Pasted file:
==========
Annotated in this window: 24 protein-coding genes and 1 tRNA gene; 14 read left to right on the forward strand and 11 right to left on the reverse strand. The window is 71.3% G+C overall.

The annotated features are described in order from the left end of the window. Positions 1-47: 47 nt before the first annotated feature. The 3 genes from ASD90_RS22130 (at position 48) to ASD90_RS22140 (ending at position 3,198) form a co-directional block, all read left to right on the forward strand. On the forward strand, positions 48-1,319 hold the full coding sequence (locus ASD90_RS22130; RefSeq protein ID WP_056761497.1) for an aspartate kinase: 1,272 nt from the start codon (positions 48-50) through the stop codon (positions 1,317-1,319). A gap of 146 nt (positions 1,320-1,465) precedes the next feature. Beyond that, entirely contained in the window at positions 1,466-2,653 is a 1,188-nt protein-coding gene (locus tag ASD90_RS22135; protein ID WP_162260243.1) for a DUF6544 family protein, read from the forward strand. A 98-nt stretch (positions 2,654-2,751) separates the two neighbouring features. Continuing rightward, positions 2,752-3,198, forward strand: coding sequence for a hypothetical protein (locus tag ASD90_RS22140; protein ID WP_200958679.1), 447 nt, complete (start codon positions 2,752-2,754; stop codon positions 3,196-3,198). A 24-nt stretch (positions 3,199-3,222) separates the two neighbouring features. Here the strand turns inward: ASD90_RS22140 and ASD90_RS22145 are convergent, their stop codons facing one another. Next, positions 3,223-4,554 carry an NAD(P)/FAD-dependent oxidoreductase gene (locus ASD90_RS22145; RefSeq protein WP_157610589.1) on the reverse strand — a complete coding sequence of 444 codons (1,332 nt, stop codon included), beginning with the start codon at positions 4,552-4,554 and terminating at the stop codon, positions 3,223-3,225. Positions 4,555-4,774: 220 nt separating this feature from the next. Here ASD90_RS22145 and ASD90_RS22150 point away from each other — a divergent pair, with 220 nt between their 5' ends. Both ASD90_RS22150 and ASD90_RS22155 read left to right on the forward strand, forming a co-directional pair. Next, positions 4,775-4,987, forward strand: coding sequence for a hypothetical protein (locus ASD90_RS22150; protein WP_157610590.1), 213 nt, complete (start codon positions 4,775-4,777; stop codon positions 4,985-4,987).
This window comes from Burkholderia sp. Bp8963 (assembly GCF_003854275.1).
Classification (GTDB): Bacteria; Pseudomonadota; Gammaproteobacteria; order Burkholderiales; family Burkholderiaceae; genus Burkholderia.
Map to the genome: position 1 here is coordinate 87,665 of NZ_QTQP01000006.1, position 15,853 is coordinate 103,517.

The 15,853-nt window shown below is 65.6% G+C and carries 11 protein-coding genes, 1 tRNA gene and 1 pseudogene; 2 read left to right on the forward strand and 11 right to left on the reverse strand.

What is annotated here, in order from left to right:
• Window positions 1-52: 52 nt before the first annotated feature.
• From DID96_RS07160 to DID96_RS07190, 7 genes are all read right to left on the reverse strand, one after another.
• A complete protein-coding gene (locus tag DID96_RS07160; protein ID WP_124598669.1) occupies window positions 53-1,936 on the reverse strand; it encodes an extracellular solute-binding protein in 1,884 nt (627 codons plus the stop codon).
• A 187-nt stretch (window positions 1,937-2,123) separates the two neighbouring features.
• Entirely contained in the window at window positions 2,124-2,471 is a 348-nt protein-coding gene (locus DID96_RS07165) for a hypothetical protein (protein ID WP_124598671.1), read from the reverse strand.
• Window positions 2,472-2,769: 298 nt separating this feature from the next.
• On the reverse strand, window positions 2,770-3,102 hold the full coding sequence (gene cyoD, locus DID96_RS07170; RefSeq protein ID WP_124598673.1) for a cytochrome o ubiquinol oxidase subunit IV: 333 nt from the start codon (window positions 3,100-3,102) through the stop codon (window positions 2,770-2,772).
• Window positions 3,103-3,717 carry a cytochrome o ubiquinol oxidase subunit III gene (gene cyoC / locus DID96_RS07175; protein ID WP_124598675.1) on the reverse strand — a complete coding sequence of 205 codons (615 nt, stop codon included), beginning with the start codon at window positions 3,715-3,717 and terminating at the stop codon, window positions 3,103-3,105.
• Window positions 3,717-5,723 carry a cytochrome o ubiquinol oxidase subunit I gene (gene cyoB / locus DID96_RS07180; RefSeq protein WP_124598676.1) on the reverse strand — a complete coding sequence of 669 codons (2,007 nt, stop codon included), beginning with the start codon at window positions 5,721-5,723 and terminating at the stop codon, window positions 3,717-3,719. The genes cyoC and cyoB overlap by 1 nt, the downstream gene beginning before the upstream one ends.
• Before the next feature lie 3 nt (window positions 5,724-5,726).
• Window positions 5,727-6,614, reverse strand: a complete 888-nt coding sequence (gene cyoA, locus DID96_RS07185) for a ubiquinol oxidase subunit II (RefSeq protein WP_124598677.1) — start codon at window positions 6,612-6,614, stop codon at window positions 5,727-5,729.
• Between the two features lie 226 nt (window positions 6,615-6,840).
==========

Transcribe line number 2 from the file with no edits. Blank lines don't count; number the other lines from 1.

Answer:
The annotated features are described in order from the left end of the window. Positions 1-47: 47 nt before the first annotated feature. The 3 genes from ASD90_RS22130 (at position 48) to ASD90_RS22140 (ending at position 3,198) form a co-directional block, all read left to right on the forward strand. On the forward strand, positions 48-1,319 hold the full coding sequence (locus ASD90_RS22130; RefSeq protein ID WP_056761497.1) for an aspartate kinase: 1,272 nt from the start codon (positions 48-50) through the stop codon (positions 1,317-1,319). A gap of 146 nt (positions 1,320-1,465) precedes the next feature. Beyond that, entirely contained in the window at positions 1,466-2,653 is a 1,188-nt protein-coding gene (locus tag ASD90_RS22135; protein ID WP_162260243.1) for a DUF6544 family protein, read from the forward strand. A 98-nt stretch (positions 2,654-2,751) separates the two neighbouring features. Continuing rightward, positions 2,752-3,198, forward strand: coding sequence for a hypothetical protein (locus tag ASD90_RS22140; protein ID WP_200958679.1), 447 nt, complete (start codon positions 2,752-2,754; stop codon positions 3,196-3,198). A 24-nt stretch (positions 3,199-3,222) separates the two neighbouring features. Here the strand turns inward: ASD90_RS22140 and ASD90_RS22145 are convergent, their stop codons facing one another. Next, positions 3,223-4,554 carry an NAD(P)/FAD-dependent oxidoreductase gene (locus ASD90_RS22145; RefSeq protein WP_157610589.1) on the reverse strand — a complete coding sequence of 444 codons (1,332 nt, stop codon included), beginning with the start codon at positions 4,552-4,554 and terminating at the stop codon, positions 3,223-3,225. Positions 4,555-4,774: 220 nt separating this feature from the next. Here ASD90_RS22145 and ASD90_RS22150 point away from each other — a divergent pair, with 220 nt between their 5' ends. Both ASD90_RS22150 and ASD90_RS22155 read left to right on the forward strand, forming a co-directional pair. Next, positions 4,775-4,987, forward strand: coding sequence for a hypothetical protein (locus ASD90_RS22150; protein WP_157610590.1), 213 nt, complete (start codon positions 4,775-4,777; stop codon positions 4,985-4,987).